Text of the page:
These are important steps forward. And other jurisdictions should do the same. In fact, they should do the same, but they should do better so that Ontario will have to catch up with them. We are falling short in how we regulated in a few important areas. For one thing, we have created too many exemptions. And the exemptions fall below the requirements of our prevailing equal rights legislations, the Ontario human rights code. This is important because an organization that complies with the Accessibility for Ontarians with Disabilities Act is not, thereby, done. They have a prevailing obligation to meet the requirements of equality and effective reasonable accommodation under our human rights code: It prevails over the Accessibility for Ontarians with Disabilities Act. So the fact that the accessibility standards enacted in Ontario fall short of the human rights legal requirements means that organizations can’t just look to the what we said are too long timelines in our accessibility standards and say, okay, we can wait until then. They’ve got to act now. If anything, we are hoping that public and private sector organizations will say that we want to exceed the requirements of the accessibility standards and we want to get there sooner. And the more organizations that do that, the more their competitors are going to have to play catch-up or lose market share.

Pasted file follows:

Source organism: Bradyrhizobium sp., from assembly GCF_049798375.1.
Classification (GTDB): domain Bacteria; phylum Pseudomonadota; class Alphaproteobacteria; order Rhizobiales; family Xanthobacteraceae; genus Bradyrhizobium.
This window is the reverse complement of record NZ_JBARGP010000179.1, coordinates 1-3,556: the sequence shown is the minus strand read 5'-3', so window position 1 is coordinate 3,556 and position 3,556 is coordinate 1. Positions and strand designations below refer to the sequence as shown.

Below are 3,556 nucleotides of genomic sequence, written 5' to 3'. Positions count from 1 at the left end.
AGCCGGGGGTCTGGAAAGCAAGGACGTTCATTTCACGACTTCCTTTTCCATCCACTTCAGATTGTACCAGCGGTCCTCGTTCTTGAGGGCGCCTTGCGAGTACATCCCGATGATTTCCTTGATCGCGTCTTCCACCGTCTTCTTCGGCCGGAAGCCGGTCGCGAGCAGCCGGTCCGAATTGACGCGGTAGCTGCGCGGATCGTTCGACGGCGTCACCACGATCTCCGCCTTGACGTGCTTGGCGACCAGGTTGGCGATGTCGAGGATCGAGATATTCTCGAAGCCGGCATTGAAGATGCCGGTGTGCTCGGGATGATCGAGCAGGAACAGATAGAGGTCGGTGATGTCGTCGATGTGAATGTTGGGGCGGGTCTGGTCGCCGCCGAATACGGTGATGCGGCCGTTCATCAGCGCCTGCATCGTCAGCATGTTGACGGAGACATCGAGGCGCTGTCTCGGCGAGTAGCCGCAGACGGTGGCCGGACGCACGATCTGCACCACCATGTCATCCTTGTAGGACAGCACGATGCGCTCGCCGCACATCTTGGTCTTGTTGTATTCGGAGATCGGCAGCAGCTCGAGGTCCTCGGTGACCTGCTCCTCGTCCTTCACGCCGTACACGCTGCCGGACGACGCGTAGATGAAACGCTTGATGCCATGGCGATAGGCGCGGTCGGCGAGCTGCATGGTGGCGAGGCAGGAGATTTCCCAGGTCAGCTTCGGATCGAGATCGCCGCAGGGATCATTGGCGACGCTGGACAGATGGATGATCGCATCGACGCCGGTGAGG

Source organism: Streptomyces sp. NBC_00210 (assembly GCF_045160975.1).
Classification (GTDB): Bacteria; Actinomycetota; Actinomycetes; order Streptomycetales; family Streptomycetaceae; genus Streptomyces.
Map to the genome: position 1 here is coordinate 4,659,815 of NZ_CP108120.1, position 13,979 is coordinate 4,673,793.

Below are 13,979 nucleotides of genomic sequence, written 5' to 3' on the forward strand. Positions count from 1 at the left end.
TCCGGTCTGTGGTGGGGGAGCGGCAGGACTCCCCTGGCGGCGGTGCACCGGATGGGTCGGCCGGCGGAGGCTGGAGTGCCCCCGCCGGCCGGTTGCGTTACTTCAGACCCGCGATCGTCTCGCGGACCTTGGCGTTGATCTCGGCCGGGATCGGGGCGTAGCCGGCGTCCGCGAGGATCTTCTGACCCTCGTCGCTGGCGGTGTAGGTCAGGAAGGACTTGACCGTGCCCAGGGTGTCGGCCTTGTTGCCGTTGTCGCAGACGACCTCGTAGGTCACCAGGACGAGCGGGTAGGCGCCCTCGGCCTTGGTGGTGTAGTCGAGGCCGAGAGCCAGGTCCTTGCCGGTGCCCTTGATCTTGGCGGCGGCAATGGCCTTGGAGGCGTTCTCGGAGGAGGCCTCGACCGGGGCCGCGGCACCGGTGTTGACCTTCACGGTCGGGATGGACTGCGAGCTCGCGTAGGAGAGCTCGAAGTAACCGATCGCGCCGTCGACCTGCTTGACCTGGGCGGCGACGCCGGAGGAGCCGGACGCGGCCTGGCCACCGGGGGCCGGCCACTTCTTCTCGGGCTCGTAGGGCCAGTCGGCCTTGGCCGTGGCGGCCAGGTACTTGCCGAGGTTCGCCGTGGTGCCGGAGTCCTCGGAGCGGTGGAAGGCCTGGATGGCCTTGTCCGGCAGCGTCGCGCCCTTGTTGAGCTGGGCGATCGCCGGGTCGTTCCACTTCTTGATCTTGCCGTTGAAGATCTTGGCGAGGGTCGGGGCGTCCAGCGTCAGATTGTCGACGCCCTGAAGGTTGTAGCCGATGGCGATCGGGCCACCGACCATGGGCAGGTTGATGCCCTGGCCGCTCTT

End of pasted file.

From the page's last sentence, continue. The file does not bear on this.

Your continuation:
The accessibility standard in the area of information technology falls short by having [a] timeline that is too long, by having exemptions that are weaker – I should say, or too wide compared to the requirements of our human rights code, and our accessibility standards fall short in not prescribing more detail. Now the described video detail in the area of website accessibility and that’s important. But in the area of access to electronic kiosks and the procurement of goods, services and other information technology, we are falling short. They are too general. They’re too vague. We need more specifics. We are hoping that the government will put up guidelines and enough organizations will say they will live up to those guidelines even if they are more detailed than the regulation. But my recommendation in any jurisdiction is put your detail into the regulation itself. That’s what the government was recommended to do by the standards development committee that proposed extensive work in this area. Unfortunately the government didn’t listen on that important point.